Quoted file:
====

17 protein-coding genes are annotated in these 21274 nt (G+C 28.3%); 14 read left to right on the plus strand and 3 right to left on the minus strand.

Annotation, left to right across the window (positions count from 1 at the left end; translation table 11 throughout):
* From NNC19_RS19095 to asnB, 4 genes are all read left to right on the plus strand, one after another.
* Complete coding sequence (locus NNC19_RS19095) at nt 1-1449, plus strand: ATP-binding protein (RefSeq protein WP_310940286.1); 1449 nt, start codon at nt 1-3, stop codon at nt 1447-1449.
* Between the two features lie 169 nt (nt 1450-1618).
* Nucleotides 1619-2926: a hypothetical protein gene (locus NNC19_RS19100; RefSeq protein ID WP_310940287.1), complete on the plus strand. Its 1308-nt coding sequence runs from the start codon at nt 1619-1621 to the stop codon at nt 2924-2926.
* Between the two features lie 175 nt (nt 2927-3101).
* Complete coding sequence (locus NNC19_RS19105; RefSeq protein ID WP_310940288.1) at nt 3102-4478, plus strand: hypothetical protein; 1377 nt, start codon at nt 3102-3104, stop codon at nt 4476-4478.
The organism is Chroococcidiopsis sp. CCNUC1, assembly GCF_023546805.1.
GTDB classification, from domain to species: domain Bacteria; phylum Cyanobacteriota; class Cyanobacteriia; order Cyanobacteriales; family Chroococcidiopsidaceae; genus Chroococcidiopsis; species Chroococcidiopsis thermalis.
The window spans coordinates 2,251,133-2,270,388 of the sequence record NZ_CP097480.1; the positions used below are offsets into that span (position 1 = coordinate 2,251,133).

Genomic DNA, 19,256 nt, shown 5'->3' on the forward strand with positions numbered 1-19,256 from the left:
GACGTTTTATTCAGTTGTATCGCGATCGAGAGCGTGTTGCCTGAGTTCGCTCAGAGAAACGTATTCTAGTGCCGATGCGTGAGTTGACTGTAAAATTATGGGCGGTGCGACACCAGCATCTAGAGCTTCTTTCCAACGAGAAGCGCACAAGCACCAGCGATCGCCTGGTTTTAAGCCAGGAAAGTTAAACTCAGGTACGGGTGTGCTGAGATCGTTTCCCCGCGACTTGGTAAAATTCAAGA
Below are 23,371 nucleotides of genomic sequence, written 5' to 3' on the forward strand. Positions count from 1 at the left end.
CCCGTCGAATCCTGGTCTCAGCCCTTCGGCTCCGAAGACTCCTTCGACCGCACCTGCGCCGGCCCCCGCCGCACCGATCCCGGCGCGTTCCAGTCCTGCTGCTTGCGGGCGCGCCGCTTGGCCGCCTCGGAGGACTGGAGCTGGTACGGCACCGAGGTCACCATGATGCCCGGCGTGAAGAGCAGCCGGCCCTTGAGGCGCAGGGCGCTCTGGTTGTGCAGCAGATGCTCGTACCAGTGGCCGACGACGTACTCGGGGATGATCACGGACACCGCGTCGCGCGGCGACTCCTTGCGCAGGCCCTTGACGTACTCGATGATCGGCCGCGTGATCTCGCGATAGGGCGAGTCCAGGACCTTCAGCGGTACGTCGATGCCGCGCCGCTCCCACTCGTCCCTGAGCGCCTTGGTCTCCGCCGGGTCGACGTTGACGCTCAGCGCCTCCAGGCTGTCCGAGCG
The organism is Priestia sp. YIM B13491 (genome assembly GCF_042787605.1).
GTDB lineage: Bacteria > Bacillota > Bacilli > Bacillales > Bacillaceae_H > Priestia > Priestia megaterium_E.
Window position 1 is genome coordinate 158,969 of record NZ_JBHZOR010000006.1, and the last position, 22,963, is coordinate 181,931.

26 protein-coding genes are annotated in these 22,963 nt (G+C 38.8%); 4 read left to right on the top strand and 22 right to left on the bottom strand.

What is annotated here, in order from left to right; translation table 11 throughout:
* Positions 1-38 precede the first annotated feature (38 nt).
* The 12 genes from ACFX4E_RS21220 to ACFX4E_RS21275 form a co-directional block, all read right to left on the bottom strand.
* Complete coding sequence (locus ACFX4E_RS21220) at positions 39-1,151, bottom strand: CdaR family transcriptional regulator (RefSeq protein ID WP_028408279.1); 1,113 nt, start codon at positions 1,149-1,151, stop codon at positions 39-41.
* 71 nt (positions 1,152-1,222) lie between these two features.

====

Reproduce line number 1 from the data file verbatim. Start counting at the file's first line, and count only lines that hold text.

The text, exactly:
17 protein-coding genes are annotated in these 21274 nt (G+C 28.3%); 14 read left to right on the plus strand and 3 right to left on the minus strand.